US tariffs rattle markets, exporters warn of retaliation
Financial markets face another turbulent week as they absorb the implications of a global response to US tariff hikes on steel and aluminium.
The Dow Jones Industrial Average, which includes several big manufacturing, machinery and chemical companies that would suffer from higher metal prices, closed 0.3% lower on Friday after a 1.7% decline the day before.
A late rebound on Friday afternoon after a sharp opening decline eased some worries the tariffs may signal the start of a broader protectionist trade policy that could eventually include other commodities and products.
“Protectionism is not a good thing, and the ramifications for this could be significant,” says Michael Farr, president of money-management firm Farr, Miller & Washington.
He said the stocks recovery in afternoon trading was encouraging but there was reason to remain wary.
“Starting a trade war would be reckless. I don’t think you can be sanguine talking about any war, even if it’s just economic. There will be suffering, there will be serious casualties.”
Some export-oriented US companies warned of the risks of retaliatory trade measures that could hurt their sales outlook as their share prices fell. Among the worst decliners was Boeing, which fell more than 1%, ending the week down 3.4%.
In addition to trade concerns, investors will scrutinise the results of the Italian elections at the weekend to gauge risks to the eurozone’s third-largest economy. The polls close this morning (NZ time).
In the US, fresh data due on Wednesday (Thursday NZ time) on the trade deficit will offer a view of the state of government finances, while the February jobs report, due Friday (Saturday NZ time), could shed light on wage growth and inflation trends.
JP Morgan Chase said nonfarm employment, after increasing by 200,000 in January, reached 225,000 last month. “Generally mild weather should support a solid outcome,” it says.
Away from the data, US Federal Reserve speakers on the calendar including governor Lael Brainard speaking on the economy and monetary policy on Tuesday (Wednesday NZ time).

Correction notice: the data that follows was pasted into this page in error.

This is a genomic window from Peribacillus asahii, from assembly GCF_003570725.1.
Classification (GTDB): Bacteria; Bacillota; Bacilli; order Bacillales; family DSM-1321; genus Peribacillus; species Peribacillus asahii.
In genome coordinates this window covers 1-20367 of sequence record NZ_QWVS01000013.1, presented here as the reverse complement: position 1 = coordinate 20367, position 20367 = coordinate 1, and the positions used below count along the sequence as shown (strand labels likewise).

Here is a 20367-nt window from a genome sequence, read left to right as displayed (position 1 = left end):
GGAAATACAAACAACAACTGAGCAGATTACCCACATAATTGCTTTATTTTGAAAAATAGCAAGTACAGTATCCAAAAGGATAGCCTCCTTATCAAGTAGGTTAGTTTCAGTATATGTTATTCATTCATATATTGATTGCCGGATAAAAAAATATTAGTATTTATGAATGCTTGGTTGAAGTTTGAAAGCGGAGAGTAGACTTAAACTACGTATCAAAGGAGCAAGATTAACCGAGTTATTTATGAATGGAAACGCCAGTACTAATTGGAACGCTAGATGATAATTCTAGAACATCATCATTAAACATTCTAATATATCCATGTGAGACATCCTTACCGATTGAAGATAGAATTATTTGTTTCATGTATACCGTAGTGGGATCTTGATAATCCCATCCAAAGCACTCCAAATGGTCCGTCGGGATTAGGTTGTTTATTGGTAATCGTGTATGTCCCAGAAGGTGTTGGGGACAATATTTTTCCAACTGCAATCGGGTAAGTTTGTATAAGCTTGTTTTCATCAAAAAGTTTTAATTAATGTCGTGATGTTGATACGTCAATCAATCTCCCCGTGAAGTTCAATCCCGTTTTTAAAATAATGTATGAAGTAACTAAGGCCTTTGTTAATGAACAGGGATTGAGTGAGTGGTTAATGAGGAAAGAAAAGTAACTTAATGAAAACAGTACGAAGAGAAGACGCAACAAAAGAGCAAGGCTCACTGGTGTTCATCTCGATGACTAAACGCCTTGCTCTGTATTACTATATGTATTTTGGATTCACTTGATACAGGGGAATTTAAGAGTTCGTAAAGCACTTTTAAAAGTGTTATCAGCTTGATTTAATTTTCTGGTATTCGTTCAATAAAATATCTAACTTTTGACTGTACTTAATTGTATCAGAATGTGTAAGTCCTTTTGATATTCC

Trade and growth concerns inject new uncertainty at a time when stocks are coming off their worst month in more than two years.
Investors are already grappling with the threat of an economy expanding so quickly that the Fed may have to hasten its pace of interest-rate hikes to tame inflation.
Low interest rates have long been a justification for stocks’ lofty valuations, and investors say higher rates will make equities less attractive as borrowing costs and Treasury yields rise.
The Dow hit its all-time high of 26,616.71 on January 26 before suffering its first 10% decline, or correction, in nearly two years early last month. It fell 3% last week to 24,538.06.
The other benchmarks fared better. The S&P 500 rose 0.5% to 2691.25 and the Nasdaq Composite gained 1.1% to 7257.87, though they posted weekly losses of 2% and 1.1%, respectively.
Gold rose 1.4% to $US1321.10 a troy ounce but government bonds found little support. Yields on 10-year Treasurys rose to 2.855% from 2.802% on Thursday.
In Europe, the Stoxx 600 Index closed the week with a 2.1% plunge. In Germany, where members of the Social Democratic Party backed Chancellor Angela Merkel’s “grand coalition” by a two-to-three margin, the DAX fell 2.3%.
Italy’s FTSE MIB dropped 2.4% ahead of the election on Sunday. The UK’s FTSE 100 fell 1.5% and France’s CAC 40 fell 2.4%.
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